Self-assembling anticancer drugs

It is possible to exploit different assembly pathways to hook together camptothecin derivatives in filamentous supramolecular structures that could have applications in imaging and chemotherapy, according to researchers in China. [Liang, C.H., et al. Appl. Mater. Today (2020); DOI: 10.1016/j.mattod.2020.09.028]

The idea of using the self-assembly of low weight molecules into larger entities that can mimic functional biomacromolecules is a much simpler prospect than manipulating the biomacromolecules themselves. Indeed, efforts to modulate the behavior of living cells with biomacromolecules for cell inhibition (to halt cancerous cell replication), in tissue engineering, and in imaging have been limited by the complex practicalities and laborious schemes for replicating the original biomacromolecules and then finding ways to apply them to tune cell behavior. There have been efforts to utilize assemblies of smaller fragments of such biomacromolecules but these too have significant limitations, such as spontaneous degradation and the overall high cost of creating libraries of such materials.

Researchers from Nankai University in Tianjin and colleagues at Westlake University in Hangzhou, China, have now demonstrate how to use different self-assembly pathways of a conjugate of laminin derivative peptide and hydroxycamptothecin (a pyranoindolizinoquinoline) to build distinctive nanostructures of confined conformation. 10-hydroxycamptothecin is itself in clinical studies as a possible treatment for myelodysplastic syndrome a group of cancers in which blood cells do not mature properly in the bone marrow.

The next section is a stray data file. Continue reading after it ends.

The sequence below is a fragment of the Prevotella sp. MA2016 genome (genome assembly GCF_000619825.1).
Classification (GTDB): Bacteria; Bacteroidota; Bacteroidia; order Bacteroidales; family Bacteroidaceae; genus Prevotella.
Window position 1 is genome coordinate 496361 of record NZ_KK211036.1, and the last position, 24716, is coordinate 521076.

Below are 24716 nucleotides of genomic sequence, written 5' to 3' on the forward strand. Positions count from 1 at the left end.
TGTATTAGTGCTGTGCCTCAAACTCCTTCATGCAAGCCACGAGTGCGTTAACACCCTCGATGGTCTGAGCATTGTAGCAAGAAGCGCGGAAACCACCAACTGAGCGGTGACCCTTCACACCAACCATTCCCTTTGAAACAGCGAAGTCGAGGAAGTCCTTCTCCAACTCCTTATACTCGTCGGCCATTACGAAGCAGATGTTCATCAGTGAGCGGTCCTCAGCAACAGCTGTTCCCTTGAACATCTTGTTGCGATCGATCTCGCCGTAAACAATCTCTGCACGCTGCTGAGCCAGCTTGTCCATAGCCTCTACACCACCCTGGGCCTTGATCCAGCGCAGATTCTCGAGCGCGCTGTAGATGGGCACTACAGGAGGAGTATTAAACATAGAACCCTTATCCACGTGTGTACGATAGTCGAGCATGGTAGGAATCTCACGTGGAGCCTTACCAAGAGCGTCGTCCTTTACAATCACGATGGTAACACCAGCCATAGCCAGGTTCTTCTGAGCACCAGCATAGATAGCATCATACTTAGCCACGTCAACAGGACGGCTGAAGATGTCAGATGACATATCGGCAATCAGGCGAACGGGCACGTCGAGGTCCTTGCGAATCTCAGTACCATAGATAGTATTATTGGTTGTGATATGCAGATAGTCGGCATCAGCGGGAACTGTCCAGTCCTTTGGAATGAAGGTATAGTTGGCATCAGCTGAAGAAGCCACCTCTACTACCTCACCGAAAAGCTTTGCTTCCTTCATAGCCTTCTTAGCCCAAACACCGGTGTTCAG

In aqueous solution, the team writes, the hydroxycamptothecin units self-assemble into nanoparticles with a sheet structure not dissimilar to that formed by certain protein sequences. If they use phosphorylated hydroxycamptothecin and control the self-assembly enzymatically they were able to generate alpha-helices, another well-known protein motif, one that is present in laminins, these matrix proteins are associated with the progression of several types of cancer. The team writes that the different assemblies they have generated have disparate cellular distributions and activities in vivo. Indeed, some of their assemblies would accumulate predominantly on the cell surface and in the cytoplasm of certain types of cancer cell in the laboratory. Whereas nanofibers of hydroxycamptothecin enter the cancer cell nucleus. Each type of assembly saw a different response in tumor-bearing mice models treated with each.

The team points out that there is a vast reservoir of peptide structures that might be exploited as the building blocks for the self-assembly of such structures each perhaps tuned to target a particular cancer cell type and in different regions of those cells for either chemotherapy or for imaging purposes.

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